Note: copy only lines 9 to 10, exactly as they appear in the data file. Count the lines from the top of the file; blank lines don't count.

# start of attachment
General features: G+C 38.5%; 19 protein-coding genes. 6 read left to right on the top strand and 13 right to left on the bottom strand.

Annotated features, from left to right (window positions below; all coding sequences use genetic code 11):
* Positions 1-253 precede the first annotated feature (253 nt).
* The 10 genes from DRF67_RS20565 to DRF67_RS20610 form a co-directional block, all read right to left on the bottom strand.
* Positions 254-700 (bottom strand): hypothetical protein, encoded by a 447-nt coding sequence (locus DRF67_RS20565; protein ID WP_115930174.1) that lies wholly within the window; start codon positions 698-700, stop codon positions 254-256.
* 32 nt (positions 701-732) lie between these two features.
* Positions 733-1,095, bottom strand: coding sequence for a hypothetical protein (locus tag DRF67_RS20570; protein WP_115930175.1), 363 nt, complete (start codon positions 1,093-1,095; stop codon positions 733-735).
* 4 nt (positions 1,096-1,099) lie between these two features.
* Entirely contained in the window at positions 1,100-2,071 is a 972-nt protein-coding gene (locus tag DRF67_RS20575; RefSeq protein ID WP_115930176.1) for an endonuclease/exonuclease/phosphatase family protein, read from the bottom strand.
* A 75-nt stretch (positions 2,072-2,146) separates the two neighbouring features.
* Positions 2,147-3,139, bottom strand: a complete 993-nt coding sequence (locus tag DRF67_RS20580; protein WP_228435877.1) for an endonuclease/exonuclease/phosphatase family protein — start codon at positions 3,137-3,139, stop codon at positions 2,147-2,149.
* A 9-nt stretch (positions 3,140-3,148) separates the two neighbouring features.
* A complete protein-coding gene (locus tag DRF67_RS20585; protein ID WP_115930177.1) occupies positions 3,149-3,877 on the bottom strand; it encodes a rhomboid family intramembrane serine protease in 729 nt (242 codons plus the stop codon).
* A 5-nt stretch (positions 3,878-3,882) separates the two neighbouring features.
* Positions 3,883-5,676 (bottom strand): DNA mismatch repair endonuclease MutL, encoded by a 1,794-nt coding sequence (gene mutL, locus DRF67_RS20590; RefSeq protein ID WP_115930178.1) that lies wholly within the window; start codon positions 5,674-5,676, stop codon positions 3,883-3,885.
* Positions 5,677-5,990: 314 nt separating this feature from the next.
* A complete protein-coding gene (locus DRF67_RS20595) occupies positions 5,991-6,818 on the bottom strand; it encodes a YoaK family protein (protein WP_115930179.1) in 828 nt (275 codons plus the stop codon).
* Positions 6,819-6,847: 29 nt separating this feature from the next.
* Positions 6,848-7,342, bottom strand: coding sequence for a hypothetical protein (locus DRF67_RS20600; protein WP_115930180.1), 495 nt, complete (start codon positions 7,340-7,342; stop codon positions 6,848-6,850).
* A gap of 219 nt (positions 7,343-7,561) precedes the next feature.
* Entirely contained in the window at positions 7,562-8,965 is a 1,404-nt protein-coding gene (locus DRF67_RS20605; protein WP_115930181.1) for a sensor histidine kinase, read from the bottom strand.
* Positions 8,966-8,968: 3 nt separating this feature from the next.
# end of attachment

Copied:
* Entirely contained in the window at positions 1,100-2,071 is a 972-nt protein-coding gene (locus tag DRF67_RS20575; RefSeq protein ID WP_115930176.1) for an endonuclease/exonuclease/phosphatase family protein, read from the bottom strand.
* A 75-nt stretch (positions 2,072-2,146) separates the two neighbouring features.